Earlier this spring, I took part in the “Culture Friday” segment on The World and Everything In It podcast. We discussed the Gallup “Houses of Worship” research that showed—for the first time in the eight decades of this survey—religious Americans to now be in the minority. Only 47 percent of Americans claim membership in a church, synagogue, or mosque.
The fading of cultural Christianity, even in traditionally Bible belt parts of the country, has stirred up all sorts of commentary, from the effects of expressive individualism on society’s thought patterns, to the syncretistic approach many adopt in terms of a more generic “spirituality,” and the privatization of belief that leads to conflict regarding religious liberty in the public square.
The Silver Lining in Christianity’s Decline
Some church leaders see a silver lining in these results. Isn’t it better if the façade of a nominal, civil religion falls away?
Many a pastor in more religious areas of the nation has said something like this: “In my context, everyone thinks they’re already a believer, even if that’s just a label and not reality. When sharing the gospel, sometimes you have to get them ‘lost’ before they can get ‘saved.’” Seen in this light, if the nominal Christianity that is powerless to save and often inoculates people to the life-transforming power of the true gospel is fading, then so be it.
Should we look for the silver lining in the Gallup results, then? In a hostile culture, church membership will have some cost attached to it, not just benefits. It may become a little weird and countercultural to attend church, let alone believe what’s taught there. Perhaps the health of a smaller church community will be better. Thomas Kidd writes:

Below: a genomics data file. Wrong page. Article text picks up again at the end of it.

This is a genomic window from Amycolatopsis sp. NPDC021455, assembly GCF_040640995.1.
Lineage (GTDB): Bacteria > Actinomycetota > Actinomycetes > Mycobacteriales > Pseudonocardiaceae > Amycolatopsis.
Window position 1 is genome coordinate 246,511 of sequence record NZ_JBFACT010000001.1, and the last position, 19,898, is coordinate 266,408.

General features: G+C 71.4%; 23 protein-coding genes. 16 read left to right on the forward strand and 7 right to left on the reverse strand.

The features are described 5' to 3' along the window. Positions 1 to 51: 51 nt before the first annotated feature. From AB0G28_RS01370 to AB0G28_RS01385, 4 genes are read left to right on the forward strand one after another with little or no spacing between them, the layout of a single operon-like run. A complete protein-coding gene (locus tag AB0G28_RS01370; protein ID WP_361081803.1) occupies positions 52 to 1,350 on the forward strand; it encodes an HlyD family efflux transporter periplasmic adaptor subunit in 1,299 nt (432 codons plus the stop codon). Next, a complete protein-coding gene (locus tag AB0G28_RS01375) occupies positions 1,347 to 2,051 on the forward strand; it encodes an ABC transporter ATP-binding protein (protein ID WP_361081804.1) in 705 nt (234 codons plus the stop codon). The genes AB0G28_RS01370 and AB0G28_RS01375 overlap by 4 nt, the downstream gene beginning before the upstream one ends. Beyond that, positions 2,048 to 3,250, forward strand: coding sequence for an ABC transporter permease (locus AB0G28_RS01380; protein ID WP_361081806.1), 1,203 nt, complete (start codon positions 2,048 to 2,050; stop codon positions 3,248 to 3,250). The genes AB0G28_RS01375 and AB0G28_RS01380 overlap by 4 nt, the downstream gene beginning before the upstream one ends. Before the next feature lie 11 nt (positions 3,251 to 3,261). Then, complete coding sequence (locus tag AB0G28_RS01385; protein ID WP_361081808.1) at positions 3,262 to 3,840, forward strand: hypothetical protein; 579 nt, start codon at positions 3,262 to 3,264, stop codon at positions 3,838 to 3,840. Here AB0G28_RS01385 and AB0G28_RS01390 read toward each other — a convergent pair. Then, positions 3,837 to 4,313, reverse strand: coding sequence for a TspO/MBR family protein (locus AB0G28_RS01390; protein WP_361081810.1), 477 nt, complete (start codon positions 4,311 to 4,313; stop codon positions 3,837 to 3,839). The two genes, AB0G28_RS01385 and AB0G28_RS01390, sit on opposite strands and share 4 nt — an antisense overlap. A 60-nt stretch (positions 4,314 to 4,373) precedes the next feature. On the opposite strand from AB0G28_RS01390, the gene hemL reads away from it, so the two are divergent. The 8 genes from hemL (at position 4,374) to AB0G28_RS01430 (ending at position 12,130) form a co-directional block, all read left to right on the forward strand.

“If nominal, utilitarian, civil-religious ‘Christianity’ is mostly what’s fading away with the cratering of American church ‘membership,’ then I say good riddance.”
When the topic is seen from this angle, I agree with Kidd. If we’re talking about a nominal Christianity devoid of the gospel’s power to change lives—because it’s just a ritualistic cultural thing—then yes, we should want the true biblical gospel to be blazing with white-hot power, and we should be glad when the shell of nominal cultural Christianity that doesn’t have intrinsic power crumbles. In that sense, yes, there’s a silver lining to America’s declining religiosity.
The Costs of Christianity’s Decline
But there is a cost to the decline of cultural Christianity. And in our missional passion to seize this opportunity for fervent gospel witness, we should be honest about those costs.
First, religious decline will affect the plausibility structures of our society (when there are enough people in society whose beliefs and actions make their way of life seem like a reasonable option). When a shrinking minority of Christians claim membership in a church, it makes the whole idea of church membership seem less “normal” to many Americans. That doesn’t mean Americans will no longer be “spiritual” in some sense, or that they’ll give up all spiritual practices, but those with institutional ties (believers who truly adhere to the teachings of their faith) will be further outside the mainstream. This shift can make the challenge more difficult for Christians who seek to fulfill the Great Commission.